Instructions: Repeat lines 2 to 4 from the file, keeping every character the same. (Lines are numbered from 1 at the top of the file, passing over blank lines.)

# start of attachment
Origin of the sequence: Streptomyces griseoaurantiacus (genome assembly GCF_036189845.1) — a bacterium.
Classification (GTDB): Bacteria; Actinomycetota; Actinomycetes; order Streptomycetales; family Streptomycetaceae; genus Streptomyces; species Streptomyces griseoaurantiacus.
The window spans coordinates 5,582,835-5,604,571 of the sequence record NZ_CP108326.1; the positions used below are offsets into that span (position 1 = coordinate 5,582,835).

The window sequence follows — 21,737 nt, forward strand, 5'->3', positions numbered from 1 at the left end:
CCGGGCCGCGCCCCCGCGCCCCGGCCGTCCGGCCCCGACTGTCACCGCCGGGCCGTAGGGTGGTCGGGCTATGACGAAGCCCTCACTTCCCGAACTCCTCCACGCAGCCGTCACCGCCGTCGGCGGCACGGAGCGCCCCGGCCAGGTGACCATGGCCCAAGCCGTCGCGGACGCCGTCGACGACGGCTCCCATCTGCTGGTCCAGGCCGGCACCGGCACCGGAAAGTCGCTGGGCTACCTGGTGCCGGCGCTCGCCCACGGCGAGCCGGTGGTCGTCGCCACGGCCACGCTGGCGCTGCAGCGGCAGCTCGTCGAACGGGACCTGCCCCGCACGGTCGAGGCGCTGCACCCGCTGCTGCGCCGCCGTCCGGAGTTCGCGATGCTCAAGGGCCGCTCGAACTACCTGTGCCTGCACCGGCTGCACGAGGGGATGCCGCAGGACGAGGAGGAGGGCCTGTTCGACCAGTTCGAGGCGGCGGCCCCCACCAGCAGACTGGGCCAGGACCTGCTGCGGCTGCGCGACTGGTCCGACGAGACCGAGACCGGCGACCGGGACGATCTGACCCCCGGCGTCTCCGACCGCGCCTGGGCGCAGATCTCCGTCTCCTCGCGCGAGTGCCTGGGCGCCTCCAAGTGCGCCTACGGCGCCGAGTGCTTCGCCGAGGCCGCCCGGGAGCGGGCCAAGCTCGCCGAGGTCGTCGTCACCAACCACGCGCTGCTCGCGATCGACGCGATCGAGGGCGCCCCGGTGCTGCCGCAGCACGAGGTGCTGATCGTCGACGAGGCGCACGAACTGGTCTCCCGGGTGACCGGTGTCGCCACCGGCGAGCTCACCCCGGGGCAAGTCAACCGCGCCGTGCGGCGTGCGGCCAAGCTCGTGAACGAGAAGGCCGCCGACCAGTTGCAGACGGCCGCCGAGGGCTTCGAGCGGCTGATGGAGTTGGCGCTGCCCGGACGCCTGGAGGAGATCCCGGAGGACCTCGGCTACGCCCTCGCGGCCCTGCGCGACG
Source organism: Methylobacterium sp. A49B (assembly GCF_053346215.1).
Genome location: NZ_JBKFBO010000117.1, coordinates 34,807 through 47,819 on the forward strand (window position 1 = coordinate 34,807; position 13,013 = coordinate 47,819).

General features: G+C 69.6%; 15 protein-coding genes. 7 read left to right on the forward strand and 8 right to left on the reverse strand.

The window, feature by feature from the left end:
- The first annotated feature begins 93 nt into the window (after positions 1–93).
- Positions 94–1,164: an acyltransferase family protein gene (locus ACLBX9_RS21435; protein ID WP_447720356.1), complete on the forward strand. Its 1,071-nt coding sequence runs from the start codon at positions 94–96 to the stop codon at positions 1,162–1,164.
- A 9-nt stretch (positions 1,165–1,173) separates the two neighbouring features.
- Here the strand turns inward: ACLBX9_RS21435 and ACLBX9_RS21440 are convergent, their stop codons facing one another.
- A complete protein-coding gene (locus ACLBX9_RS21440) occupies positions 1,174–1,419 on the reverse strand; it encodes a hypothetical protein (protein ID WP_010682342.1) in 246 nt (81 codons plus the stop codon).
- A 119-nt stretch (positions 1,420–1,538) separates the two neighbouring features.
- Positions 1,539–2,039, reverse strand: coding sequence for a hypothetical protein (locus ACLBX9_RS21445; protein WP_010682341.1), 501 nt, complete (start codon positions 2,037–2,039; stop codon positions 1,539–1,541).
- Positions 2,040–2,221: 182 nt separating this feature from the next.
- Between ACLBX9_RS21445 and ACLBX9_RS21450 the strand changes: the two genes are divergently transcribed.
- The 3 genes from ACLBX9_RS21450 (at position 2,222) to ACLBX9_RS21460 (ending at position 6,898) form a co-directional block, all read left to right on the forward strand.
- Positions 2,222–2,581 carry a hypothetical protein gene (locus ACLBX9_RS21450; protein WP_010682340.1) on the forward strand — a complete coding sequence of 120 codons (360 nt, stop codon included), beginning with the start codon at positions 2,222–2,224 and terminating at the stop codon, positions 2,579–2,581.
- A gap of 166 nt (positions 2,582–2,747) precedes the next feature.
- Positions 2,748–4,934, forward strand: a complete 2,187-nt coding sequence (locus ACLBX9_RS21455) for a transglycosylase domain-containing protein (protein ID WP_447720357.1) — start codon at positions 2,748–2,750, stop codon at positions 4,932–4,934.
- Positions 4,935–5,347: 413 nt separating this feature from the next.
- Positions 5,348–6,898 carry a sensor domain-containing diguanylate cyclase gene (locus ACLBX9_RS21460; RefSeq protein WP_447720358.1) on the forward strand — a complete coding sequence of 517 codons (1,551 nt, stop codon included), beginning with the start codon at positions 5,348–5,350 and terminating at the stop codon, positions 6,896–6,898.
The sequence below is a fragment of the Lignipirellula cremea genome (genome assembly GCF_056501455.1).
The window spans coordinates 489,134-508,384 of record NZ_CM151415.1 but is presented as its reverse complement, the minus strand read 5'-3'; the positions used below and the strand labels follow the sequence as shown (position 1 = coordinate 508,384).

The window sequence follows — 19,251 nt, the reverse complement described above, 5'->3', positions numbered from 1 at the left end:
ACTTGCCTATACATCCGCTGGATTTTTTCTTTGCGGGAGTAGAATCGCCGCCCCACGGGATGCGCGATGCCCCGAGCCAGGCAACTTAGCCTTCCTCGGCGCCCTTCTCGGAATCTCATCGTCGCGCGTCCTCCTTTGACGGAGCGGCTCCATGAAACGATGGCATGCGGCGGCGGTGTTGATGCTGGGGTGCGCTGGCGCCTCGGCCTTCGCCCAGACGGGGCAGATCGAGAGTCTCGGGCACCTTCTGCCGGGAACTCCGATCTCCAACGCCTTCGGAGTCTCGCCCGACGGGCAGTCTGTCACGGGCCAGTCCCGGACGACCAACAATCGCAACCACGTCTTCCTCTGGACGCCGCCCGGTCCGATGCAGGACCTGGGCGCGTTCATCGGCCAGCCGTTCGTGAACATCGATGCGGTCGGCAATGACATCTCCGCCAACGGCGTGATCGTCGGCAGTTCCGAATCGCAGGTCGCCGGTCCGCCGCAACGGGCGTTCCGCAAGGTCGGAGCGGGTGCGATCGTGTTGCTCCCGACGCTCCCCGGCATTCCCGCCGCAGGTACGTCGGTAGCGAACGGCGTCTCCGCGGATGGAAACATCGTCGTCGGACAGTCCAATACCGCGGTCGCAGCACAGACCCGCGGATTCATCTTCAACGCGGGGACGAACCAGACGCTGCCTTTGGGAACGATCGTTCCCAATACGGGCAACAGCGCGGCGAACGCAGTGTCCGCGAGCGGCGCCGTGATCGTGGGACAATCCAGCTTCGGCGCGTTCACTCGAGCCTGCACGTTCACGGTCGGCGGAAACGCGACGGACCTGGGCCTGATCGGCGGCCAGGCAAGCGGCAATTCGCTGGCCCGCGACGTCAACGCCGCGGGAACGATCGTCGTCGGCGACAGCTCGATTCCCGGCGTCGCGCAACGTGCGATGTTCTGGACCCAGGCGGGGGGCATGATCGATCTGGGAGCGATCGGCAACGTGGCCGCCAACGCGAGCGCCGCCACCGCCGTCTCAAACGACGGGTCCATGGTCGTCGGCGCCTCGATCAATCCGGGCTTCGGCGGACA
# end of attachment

Classification (GTDB): Bacteria; Actinomycetota; Actinomycetes; order Streptomycetales; family Streptomycetaceae; genus Streptomyces; species Streptomyces griseoaurantiacus.
The window spans coordinates 5,582,835-5,604,571 of the sequence record NZ_CP108326.1; the positions used below are offsets into that span (position 1 = coordinate 5,582,835).

The window sequence follows — 21,737 nt, forward strand, 5'->3', positions numbered from 1 at the left end: